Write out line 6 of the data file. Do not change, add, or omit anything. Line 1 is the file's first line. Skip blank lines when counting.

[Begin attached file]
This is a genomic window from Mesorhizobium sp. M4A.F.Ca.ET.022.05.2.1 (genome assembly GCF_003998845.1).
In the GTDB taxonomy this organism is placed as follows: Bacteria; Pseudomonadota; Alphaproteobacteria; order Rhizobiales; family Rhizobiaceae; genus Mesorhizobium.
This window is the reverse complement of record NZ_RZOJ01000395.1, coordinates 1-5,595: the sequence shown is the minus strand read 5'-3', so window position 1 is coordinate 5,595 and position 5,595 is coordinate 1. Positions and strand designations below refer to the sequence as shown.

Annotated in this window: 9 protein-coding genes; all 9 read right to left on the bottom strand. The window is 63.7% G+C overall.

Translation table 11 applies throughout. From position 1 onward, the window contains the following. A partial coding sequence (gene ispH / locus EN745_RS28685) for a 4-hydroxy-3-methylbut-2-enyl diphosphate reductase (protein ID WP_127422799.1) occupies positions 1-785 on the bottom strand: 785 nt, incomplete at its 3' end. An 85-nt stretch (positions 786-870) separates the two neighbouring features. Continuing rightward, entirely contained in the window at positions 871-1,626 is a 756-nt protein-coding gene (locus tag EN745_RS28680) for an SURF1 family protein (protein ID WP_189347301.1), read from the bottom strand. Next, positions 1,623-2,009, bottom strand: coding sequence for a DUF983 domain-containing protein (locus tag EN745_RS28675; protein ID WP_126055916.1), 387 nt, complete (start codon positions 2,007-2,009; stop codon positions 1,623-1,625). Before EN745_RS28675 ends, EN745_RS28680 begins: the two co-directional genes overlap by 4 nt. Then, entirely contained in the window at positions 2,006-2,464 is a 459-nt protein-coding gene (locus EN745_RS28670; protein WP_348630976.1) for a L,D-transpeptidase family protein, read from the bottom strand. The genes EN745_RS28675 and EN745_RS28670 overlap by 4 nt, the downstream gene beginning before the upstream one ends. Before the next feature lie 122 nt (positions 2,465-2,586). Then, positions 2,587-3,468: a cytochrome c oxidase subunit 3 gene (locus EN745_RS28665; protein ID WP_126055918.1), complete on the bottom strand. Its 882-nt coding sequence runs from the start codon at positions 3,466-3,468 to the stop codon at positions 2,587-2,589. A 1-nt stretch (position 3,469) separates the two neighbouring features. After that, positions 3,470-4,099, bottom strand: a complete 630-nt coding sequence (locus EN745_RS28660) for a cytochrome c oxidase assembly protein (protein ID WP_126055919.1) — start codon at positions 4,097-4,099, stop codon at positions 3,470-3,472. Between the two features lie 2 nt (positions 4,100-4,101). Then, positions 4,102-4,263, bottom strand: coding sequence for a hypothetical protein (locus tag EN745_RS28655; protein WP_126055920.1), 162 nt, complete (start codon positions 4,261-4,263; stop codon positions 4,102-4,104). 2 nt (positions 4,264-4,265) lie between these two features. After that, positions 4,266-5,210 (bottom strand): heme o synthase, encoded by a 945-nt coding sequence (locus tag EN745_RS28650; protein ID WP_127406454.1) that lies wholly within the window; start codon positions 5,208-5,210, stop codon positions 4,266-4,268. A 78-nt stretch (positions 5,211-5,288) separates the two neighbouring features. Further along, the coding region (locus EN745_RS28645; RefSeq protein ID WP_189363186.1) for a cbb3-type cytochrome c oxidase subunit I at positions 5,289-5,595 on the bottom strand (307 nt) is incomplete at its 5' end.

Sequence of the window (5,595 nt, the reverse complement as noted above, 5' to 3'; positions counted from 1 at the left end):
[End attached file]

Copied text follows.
Sequence of the window (5,595 nt, the reverse complement as noted above, 5' to 3'; positions counted from 1 at the left end):